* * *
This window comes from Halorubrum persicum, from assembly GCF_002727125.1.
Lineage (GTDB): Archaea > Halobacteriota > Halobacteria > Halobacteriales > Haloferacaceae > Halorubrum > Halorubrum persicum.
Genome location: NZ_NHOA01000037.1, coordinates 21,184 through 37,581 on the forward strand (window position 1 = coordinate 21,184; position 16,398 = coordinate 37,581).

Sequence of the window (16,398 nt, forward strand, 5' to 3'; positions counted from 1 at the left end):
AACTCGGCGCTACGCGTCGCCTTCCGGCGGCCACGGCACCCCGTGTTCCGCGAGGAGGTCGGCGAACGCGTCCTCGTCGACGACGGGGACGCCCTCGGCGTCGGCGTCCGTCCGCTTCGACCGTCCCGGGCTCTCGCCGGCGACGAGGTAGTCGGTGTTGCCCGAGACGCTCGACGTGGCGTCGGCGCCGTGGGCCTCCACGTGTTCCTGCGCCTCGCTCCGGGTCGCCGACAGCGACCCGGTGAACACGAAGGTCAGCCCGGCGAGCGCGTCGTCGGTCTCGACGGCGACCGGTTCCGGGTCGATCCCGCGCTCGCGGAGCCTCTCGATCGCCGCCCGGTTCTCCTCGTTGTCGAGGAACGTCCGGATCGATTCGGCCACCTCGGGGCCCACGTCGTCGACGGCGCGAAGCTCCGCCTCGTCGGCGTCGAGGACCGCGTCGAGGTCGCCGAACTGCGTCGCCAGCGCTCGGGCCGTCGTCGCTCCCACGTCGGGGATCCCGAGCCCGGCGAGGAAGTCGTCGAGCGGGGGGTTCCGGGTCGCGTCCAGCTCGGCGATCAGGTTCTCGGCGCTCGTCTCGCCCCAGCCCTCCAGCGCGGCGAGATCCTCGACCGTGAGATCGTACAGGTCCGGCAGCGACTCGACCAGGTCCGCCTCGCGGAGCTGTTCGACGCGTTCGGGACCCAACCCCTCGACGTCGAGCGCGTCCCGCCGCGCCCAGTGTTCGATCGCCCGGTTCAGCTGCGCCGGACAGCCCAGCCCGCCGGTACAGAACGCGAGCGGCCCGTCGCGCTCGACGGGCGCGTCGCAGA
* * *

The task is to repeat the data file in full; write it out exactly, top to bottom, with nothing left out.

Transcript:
This window comes from Halorubrum persicum, from assembly GCF_002727125.1.
Lineage (GTDB): Archaea > Halobacteriota > Halobacteria > Halobacteriales > Haloferacaceae > Halorubrum > Halorubrum persicum.
Genome location: NZ_NHOA01000037.1, coordinates 21,184 through 37,581 on the forward strand (window position 1 = coordinate 21,184; position 16,398 = coordinate 37,581).

Sequence of the window (16,398 nt, forward strand, 5' to 3'; positions counted from 1 at the left end):
AACTCGGCGCTACGCGTCGCCTTCCGGCGGCCACGGCACCCCGTGTTCCGCGAGGAGGTCGGCGAACGCGTCCTCGTCGACGACGGGGACGCCCTCGGCGTCGGCGTCCGTCCGCTTCGACCGTCCCGGGCTCTCGCCGGCGACGAGGTAGTCGGTGTTGCCCGAGACGCTCGACGTGGCGTCGGCGCCGTGGGCCTCCACGTGTTCCTGCGCCTCGCTCCGGGTCGCCGACAGCGACCCGGTGAACACGAAGGTCAGCCCGGCGAGCGCGTCGTCGGTCTCGACGGCGACCGGTTCCGGGTCGATCCCGCGCTCGCGGAGCCTCTCGATCGCCGCCCGGTTCTCCTCGTTGTCGAGGAACGTCCGGATCGATTCGGCCACCTCGGGGCCCACGTCGTCGACGGCGCGAAGCTCCGCCTCGTCGGCGTCGAGGACCGCGTCGAGGTCGCCGAACTGCGTCGCCAGCGCTCGGGCCGTCGTCGCTCCCACGTCGGGGATCCCGAGCCCGGCGAGGAAGTCGTCGAGCGGGGGGTTCCGGGTCGCGTCCAGCTCGGCGATCAGGTTCTCGGCGCTCGTCTCGCCCCAGCCCTCCAGCGCGGCGAGATCCTCGACCGTGAGATCGTACAGGTCCGGCAGCGACTCGACCAGGTCCGCCTCGCGGAGCTGTTCGACGCGTTCGGGACCCAACCCCTCGACGTCGAGCGCGTCCCGCCGCGCCCAGTGTTCGATCGCCCGGTTCAGCTGCGCCGGACAGCCCAGCCCGCCGGTACAGAACGCGAGCGGCCCGTCGCGCTCGACGGGCGCGTCGCAGA